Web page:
5. FrAnt says:

    There is no place of refuge for a person anymore. One used to be able to step into a church to put life into a proper perspective, but no more. Today we are not sure what the church teaches or holds dear. When the Sovereign Pontiff encourages duplicity in speech, one finds no refuge from the world. The Church and the world are the same.

  6. Gaetano says:

    Most seminarians in recent years understand that they must be careful how the speak/act around their superiors. Which topics, prayers, languages, liturgical styles, and even clothing are acceptable and which dare not be spoken.
    It is the orthodox and traditional things that are anathema.
    I’m not so sure that he understands that is the freedom that needs to exist.

  7. Fuerza says:

    It’s probably not the same thing and I’m not making any judgment on anyone, but this immediately called to mind the Franciscan Friar from Dante’s Inferno who got himself condemned to the 8th circle of Hell by advising Pope Boniface VIII that “Long promise and short observance” were the keys to his success.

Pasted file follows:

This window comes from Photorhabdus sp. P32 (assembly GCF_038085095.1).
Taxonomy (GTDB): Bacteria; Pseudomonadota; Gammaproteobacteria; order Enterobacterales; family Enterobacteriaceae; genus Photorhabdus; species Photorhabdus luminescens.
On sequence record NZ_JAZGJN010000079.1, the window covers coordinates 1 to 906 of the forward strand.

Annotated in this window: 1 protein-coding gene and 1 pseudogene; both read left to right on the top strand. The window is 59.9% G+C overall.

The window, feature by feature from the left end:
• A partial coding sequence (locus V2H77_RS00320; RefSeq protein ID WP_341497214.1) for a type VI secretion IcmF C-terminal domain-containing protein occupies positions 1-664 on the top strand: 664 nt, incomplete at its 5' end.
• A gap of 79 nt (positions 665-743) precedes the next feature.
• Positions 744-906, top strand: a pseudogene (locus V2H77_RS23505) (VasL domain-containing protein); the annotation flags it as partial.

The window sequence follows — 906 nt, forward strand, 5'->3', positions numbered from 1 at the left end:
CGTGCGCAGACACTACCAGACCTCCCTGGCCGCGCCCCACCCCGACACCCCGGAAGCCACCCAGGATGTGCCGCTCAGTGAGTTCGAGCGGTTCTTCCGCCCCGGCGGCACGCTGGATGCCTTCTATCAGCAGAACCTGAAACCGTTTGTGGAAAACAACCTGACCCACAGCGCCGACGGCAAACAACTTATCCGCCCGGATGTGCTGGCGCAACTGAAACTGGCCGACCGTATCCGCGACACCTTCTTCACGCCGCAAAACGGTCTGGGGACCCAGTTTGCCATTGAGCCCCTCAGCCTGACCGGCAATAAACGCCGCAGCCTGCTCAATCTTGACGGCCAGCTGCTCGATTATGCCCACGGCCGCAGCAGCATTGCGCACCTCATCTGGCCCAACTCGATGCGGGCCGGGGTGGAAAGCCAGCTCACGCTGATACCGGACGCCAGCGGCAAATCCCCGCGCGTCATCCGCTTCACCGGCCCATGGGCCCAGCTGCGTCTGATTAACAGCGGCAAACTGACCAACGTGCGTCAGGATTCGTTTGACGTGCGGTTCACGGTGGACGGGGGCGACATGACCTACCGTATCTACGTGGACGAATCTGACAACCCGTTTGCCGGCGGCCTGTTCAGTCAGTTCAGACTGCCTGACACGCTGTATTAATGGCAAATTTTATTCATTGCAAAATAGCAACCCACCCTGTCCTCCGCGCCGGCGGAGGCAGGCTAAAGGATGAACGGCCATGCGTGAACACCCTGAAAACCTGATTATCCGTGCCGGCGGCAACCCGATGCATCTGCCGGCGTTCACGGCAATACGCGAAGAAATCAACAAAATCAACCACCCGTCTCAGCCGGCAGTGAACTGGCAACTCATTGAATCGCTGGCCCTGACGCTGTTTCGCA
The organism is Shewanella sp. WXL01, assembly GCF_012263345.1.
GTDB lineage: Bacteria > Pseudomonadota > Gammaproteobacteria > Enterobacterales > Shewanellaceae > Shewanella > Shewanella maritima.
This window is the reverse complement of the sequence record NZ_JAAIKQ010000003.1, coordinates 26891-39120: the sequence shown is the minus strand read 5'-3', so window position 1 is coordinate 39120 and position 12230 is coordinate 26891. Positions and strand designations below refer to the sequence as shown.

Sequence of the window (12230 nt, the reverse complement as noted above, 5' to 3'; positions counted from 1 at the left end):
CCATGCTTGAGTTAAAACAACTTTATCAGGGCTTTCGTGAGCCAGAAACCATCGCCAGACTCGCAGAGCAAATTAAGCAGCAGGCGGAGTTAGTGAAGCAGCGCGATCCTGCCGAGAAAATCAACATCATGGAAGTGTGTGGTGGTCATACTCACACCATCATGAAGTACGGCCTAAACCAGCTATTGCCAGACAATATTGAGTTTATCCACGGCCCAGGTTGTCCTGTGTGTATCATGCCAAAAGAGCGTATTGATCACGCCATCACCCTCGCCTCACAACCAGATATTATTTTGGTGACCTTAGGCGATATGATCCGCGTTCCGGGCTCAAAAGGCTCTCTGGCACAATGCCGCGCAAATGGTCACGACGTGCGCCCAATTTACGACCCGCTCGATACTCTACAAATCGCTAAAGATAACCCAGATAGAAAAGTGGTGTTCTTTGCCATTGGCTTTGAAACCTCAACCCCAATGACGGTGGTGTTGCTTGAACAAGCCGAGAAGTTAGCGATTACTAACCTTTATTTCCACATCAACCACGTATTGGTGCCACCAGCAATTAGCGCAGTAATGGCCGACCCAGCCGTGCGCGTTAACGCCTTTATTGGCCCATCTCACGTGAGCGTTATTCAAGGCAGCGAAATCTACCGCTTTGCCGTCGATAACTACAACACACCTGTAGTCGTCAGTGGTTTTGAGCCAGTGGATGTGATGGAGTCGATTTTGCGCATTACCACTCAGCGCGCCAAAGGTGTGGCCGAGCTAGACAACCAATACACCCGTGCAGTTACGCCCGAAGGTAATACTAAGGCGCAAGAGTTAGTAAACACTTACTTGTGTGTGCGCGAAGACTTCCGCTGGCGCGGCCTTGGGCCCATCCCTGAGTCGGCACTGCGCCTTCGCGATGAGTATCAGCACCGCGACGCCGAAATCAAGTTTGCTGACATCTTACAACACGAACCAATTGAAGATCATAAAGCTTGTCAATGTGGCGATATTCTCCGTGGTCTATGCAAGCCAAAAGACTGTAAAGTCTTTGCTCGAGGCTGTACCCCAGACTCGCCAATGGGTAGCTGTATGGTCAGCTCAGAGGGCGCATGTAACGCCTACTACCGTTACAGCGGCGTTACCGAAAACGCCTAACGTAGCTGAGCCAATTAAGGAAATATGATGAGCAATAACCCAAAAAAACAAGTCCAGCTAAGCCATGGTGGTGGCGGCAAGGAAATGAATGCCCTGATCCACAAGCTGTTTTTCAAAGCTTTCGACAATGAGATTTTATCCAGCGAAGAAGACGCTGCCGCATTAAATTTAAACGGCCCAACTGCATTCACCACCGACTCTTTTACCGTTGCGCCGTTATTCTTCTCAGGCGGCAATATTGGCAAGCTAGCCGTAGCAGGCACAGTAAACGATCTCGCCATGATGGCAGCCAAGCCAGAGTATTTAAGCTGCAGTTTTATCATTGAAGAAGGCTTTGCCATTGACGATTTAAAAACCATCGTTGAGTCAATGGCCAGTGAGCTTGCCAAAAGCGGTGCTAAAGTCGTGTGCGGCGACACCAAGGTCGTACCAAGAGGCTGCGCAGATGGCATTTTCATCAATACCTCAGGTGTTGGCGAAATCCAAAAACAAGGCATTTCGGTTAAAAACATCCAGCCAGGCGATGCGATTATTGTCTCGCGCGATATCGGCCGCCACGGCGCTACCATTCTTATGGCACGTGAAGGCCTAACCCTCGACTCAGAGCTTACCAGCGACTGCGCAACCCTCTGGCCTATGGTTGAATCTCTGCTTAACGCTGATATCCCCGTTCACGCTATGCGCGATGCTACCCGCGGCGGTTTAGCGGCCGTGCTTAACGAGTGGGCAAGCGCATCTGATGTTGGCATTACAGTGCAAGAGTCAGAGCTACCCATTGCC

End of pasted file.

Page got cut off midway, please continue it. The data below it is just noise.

8. Unwilling says:

    ipocrisia clericale “clericalism”
    honestum cum virtute convertitur ST ii-ii 145

  9. Hidden One says:

    Early this morning I stepped into a church. I picked out a pew and knelt there. My smartphone, on silent, remained untroubled in my pocket. Kneeling there, in limited light, I had no doubts about the unchanging Faith, and no doubt at all that the space I was in and what I was doing there was utterly foreign to the world.

    Father Ant, please do not let yourself be troubled by all this surface chaos and distraction. There remains one thing necessary.

  10. The Cobbler says:

    There is a fine line between protecting oneself from or defending against abuse, and committing it.

    “I’m not [fill in the blank] you, you’re [fill in the blank] me!”

  11. Fr. Kelly says:

    The Dominicans have a better, healthier version of this advice:
    Seldom Affirm.
    Never Deny.
    Always Distinguish.